I have listened to this talk by writer Elizabeth Gilbert many times. I love her brilliant reflection on not being afraid to do the work you believe you were put here on earth to do – whether you’ve published nothing and are afraid to never succeed, or whether you’ve published a huge best seller and are afraid of never doing anything worthwhile again.
Are creativity and suffering truly linked? Why do we find it so easy to believe that artists must suffer? She examines the difference between being a genius and having a genius, and discusses the ways that creative people can get a certain distance from their work that allows them to be less afraid.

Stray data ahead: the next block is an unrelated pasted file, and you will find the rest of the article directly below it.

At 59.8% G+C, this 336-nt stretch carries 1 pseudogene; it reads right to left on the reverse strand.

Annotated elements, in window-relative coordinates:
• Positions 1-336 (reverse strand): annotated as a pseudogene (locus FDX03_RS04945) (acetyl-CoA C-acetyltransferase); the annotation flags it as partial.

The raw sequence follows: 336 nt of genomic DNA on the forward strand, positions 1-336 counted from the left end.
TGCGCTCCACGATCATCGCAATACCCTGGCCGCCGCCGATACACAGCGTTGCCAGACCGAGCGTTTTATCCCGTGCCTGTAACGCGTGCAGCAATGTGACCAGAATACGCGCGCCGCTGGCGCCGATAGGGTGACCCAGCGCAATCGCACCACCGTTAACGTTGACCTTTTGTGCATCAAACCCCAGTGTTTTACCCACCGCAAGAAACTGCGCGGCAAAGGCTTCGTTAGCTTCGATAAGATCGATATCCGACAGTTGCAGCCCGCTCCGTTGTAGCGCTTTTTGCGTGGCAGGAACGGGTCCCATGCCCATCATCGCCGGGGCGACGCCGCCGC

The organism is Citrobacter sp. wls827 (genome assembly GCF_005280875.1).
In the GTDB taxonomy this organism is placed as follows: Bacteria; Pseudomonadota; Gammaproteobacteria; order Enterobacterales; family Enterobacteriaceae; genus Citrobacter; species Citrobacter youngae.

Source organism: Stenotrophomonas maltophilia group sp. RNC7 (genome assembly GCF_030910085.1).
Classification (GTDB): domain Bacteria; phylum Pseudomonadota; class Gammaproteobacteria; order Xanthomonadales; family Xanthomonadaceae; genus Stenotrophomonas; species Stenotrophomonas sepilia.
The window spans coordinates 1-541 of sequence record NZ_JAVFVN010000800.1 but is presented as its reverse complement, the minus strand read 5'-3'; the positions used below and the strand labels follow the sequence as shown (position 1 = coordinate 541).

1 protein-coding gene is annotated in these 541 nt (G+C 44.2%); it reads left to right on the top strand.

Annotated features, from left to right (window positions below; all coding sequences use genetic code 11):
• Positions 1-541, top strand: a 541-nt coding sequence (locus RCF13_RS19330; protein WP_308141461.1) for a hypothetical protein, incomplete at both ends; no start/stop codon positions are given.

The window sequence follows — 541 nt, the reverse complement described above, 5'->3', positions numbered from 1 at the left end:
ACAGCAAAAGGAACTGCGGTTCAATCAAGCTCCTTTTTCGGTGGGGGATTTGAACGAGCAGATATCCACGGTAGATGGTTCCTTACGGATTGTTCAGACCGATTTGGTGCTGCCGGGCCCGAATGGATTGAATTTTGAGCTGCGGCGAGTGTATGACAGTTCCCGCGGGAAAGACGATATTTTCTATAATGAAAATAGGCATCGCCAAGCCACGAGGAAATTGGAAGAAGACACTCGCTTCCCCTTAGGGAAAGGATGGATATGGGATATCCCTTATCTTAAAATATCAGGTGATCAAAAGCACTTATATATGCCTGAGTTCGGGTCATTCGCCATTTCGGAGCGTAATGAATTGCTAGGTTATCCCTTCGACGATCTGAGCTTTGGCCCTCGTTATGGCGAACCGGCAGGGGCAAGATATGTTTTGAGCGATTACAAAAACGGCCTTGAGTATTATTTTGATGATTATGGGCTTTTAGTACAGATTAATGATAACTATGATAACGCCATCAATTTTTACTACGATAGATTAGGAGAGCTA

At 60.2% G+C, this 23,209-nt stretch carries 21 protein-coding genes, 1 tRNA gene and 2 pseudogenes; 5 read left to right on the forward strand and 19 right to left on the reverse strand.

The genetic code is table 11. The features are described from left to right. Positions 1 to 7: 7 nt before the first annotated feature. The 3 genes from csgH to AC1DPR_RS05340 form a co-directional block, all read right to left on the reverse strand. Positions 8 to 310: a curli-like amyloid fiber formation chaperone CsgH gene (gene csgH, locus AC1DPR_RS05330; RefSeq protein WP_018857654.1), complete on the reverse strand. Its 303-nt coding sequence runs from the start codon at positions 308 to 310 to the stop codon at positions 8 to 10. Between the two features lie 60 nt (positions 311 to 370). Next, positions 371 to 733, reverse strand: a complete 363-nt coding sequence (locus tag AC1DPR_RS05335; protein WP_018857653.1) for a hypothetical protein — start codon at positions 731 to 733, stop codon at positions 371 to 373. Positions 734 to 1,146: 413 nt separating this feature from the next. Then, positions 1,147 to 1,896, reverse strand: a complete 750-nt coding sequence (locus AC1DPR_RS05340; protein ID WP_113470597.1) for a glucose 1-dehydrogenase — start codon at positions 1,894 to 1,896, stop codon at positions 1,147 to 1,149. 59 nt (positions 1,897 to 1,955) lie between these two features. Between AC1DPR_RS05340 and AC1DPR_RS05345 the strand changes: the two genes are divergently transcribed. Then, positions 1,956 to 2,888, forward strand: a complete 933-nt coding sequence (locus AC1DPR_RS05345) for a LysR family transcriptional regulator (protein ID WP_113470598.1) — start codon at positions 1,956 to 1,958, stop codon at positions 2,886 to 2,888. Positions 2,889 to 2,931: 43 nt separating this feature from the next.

“And what I have to, sort of keep telling myself when I get really psyched out about that, is, don’t be afraid. Don’t be daunted. Just do your job. Continue to show up for your piece of it, whatever that might be. If your job is to dance, do your dance. If the divine, cockeyed genius assigned to your case decides to let some sort of wonderment be glimpsed, for just one moment through your efforts, then “Olé!” And if not, do your dance anyhow.” (Elizabeth Gilbert, 2009)